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Originally published Wednesday, July 16, 2008 at 12:00 AM

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Track coach Trevor Graham gets banned for life

Track coach Trevor Graham received a lifetime ban from the U.S. Anti-Doping Agency on Tuesday for his role in helping his athletes obtain...

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Track coach Trevor Graham received a lifetime ban from the U.S. Anti-Doping Agency on Tuesday for his role in helping his athletes obtain performance-enhancing drugs.

Graham has been banned from participating in any event sanctioned by the U.S. Olympic Committee, the IAAF, USA Track & Field or any other group that participates in the World Anti-Doping Agency program.

He was convicted in May of one count of lying to federal investigators about his relationship to an admitted steroids dealer. He is awaiting sentencing and has asked a judge to toss out his conviction.

"As greater progress is being made in the fight against doping in sport, accountability is extending beyond athletes to include coaches, agents and others who are complicit," USOC spokesman Darryl Seibel told The Associated Press in an e-mail.

Graham already was banned from all USOC-sponsored facilities and had essentially become a pariah in his sport, connected with many athletes involved in doping — Marion Jones and former 100-meter world-record holders Justin Gatlin and Tim Montgomery, to name a few.

It was Graham who anonymously provided a vial of "the clear," a then-undetectable steroid, to USADA, blowing the whistle on what became known as the BALCO case.

At the 2004 Athens Olympics, Graham acknowledged mailing the drug and said, "I was just a coach doing the right thing at the time."

Notes

• Radioactive material was found at the main site to be used for the 2012 London Games, requiring 1 million tons of soil to be decontaminated.

The announcement by Tessa Jowell, Olympics minister, came less than a week after the discovery of asbestos temporarily halted construction at the Olympic stadium. Jowell said the Olympic Delivery Authority's contractors had not been "unnecessarily" exposed to radium at the East London area being turned into the Olympic Park.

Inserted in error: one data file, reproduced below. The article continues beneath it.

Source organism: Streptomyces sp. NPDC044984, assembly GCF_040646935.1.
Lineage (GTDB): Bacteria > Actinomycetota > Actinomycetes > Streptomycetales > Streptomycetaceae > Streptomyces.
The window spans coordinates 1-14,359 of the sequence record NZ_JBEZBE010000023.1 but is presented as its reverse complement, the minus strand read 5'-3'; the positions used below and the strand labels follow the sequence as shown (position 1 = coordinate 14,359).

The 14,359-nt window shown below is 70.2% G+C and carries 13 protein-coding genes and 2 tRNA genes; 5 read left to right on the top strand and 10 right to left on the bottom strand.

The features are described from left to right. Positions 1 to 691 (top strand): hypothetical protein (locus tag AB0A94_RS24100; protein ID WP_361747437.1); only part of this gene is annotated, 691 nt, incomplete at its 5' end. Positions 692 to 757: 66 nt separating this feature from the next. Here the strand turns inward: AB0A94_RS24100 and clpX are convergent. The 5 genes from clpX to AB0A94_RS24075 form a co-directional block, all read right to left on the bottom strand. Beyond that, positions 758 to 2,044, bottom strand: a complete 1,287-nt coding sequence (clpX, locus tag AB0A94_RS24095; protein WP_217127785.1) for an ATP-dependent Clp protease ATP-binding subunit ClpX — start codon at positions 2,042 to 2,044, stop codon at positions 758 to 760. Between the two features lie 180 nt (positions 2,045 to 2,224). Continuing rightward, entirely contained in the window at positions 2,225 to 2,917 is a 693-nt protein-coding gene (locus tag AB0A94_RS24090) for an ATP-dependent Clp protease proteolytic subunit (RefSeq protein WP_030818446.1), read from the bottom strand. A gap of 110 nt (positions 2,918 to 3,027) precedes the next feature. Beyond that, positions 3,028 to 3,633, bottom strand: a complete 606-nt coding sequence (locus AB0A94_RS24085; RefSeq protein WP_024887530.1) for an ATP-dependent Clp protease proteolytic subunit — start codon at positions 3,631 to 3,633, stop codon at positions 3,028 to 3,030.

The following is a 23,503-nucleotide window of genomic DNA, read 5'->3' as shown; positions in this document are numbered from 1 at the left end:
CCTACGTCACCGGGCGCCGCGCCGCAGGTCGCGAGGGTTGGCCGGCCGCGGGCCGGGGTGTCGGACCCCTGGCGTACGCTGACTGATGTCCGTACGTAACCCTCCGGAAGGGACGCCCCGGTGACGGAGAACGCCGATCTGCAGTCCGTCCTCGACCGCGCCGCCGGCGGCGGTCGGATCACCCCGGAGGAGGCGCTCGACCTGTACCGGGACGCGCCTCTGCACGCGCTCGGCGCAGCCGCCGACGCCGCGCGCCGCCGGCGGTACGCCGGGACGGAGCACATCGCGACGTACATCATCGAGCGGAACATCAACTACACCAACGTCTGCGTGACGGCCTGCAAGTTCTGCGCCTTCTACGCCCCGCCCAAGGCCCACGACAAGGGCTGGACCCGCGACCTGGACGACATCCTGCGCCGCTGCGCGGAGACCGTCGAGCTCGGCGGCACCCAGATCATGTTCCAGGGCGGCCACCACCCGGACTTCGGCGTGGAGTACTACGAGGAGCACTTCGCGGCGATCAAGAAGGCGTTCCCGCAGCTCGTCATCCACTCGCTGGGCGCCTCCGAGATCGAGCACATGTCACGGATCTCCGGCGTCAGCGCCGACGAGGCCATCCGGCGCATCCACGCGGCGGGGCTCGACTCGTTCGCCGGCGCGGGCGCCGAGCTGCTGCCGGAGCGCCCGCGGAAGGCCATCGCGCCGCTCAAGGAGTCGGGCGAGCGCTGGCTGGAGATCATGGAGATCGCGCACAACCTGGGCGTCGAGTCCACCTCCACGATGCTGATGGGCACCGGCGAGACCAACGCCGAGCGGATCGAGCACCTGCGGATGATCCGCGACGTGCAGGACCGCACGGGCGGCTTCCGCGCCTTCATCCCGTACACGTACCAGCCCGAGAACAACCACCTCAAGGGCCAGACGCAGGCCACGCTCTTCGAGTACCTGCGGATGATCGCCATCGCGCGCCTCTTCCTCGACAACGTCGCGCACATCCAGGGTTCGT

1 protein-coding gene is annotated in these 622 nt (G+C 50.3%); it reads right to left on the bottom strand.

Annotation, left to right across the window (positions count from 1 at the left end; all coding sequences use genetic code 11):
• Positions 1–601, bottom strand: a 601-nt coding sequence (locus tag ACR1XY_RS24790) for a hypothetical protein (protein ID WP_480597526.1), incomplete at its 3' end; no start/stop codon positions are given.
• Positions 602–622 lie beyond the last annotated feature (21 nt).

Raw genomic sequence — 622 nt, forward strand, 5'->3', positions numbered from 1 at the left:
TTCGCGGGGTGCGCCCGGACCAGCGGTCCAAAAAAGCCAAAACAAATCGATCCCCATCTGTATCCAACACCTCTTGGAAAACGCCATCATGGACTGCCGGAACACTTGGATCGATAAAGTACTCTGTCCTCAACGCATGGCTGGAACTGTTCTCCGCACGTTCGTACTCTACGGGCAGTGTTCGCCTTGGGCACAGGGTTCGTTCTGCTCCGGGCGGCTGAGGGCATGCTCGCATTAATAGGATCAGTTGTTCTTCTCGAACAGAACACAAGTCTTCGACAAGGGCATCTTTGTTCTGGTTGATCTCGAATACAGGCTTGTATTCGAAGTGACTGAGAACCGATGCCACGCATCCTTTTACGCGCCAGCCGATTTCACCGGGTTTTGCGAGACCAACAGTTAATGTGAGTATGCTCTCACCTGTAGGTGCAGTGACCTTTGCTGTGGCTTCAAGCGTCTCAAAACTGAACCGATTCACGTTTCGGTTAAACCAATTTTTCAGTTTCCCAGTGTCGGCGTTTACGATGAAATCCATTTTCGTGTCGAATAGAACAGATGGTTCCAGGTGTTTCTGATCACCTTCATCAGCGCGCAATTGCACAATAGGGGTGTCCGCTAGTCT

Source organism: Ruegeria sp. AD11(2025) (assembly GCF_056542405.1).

• The site of next month's Olympic sailing competition is clear of the bright-green algae that until recently had covered the sea off the city of Qingdao, a Chinese official said.

Luis Yanez, 19, has reached an agreement to be reinstated to the U.S. Olympic boxing team, sources told The Dallas Morning News.

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Yanez was kicked off the team July 1 after missing three weeks of training camp and a tour to Argentina without permission. The sources said Yanez will have to apologize and admit wrongdoing.

Lloy Ball, seeking to compete in his fourth Olympics, was among those chosen for the U.S. men's indoor volleyball roster for the Beijing Games. The roster must be confirmed by the USOC.

Others on the roster are Reid Priddy, Tom Hoff, Gabe Gardner, Kevin Hansen, Rich Lambourne, David Lee, Ryan Millar, Sean Rooney, Riley Salmon, Clay Stanley and Scott Touzinsky. Hugh McCutcheon is the coach.

Gyorgy Kolonics, a canoeing gold medalist for Hungary at the 1996 and 2000 Olympics, died after collapsing in his canoe while training for Beijing. He was 36. Hungarian officials said heart failure was the probable cause of death.

Copyright © 2008 The Seattle Times Company

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